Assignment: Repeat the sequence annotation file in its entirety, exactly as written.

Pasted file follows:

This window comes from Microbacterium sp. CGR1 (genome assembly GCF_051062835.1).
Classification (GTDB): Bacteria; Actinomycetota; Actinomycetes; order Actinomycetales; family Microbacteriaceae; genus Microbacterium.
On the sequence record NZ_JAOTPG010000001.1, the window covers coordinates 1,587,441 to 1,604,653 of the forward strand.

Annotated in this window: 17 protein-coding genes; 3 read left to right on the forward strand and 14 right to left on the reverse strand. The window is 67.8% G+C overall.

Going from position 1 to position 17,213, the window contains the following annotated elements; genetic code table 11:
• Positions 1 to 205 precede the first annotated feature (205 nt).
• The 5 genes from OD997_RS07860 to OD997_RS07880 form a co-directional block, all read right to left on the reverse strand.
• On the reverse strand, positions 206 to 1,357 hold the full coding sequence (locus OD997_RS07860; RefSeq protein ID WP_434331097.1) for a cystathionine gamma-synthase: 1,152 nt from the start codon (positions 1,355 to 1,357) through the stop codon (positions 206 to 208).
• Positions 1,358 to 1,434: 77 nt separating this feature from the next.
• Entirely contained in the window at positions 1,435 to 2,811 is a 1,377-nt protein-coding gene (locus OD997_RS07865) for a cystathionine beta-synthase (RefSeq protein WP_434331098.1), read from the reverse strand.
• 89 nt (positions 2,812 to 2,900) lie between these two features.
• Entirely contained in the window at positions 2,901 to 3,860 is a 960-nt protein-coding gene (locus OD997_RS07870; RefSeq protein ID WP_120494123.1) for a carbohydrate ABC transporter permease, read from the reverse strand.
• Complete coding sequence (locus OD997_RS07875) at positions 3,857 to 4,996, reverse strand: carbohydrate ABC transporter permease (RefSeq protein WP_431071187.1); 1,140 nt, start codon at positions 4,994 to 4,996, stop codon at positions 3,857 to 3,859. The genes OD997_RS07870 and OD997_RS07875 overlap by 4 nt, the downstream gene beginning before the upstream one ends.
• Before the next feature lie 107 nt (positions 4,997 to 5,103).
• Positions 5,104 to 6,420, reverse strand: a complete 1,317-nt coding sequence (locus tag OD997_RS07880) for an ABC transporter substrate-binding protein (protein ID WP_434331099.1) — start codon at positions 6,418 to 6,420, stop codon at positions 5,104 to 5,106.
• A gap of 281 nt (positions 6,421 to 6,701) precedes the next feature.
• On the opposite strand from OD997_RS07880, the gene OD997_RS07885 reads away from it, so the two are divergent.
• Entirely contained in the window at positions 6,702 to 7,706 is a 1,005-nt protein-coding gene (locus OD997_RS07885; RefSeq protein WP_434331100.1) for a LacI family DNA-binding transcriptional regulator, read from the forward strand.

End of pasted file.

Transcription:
This window comes from Microbacterium sp. CGR1 (genome assembly GCF_051062835.1).
Classification (GTDB): Bacteria; Actinomycetota; Actinomycetes; order Actinomycetales; family Microbacteriaceae; genus Microbacterium.
On the sequence record NZ_JAOTPG010000001.1, the window covers coordinates 1,587,441 to 1,604,653 of the forward strand.

Annotated in this window: 17 protein-coding genes; 3 read left to right on the forward strand and 14 right to left on the reverse strand. The window is 67.8% G+C overall.

Going from position 1 to position 17,213, the window contains the following annotated elements; genetic code table 11:
• Positions 1 to 205 precede the first annotated feature (205 nt).
• The 5 genes from OD997_RS07860 to OD997_RS07880 form a co-directional block, all read right to left on the reverse strand.
• On the reverse strand, positions 206 to 1,357 hold the full coding sequence (locus OD997_RS07860; RefSeq protein ID WP_434331097.1) for a cystathionine gamma-synthase: 1,152 nt from the start codon (positions 1,355 to 1,357) through the stop codon (positions 206 to 208).
• Positions 1,358 to 1,434: 77 nt separating this feature from the next.
• Entirely contained in the window at positions 1,435 to 2,811 is a 1,377-nt protein-coding gene (locus OD997_RS07865) for a cystathionine beta-synthase (RefSeq protein WP_434331098.1), read from the reverse strand.
• 89 nt (positions 2,812 to 2,900) lie between these two features.
• Entirely contained in the window at positions 2,901 to 3,860 is a 960-nt protein-coding gene (locus OD997_RS07870; RefSeq protein ID WP_120494123.1) for a carbohydrate ABC transporter permease, read from the reverse strand.
• Complete coding sequence (locus OD997_RS07875) at positions 3,857 to 4,996, reverse strand: carbohydrate ABC transporter permease (RefSeq protein WP_431071187.1); 1,140 nt, start codon at positions 4,994 to 4,996, stop codon at positions 3,857 to 3,859. The genes OD997_RS07870 and OD997_RS07875 overlap by 4 nt, the downstream gene beginning before the upstream one ends.
• Before the next feature lie 107 nt (positions 4,997 to 5,103).
• Positions 5,104 to 6,420, reverse strand: a complete 1,317-nt coding sequence (locus tag OD997_RS07880) for an ABC transporter substrate-binding protein (protein ID WP_434331099.1) — start codon at positions 6,418 to 6,420, stop codon at positions 5,104 to 5,106.
• A gap of 281 nt (positions 6,421 to 6,701) precedes the next feature.
• On the opposite strand from OD997_RS07880, the gene OD997_RS07885 reads away from it, so the two are divergent.
• Entirely contained in the window at positions 6,702 to 7,706 is a 1,005-nt protein-coding gene (locus OD997_RS07885; RefSeq protein WP_434331100.1) for a LacI family DNA-binding transcriptional regulator, read from the forward strand.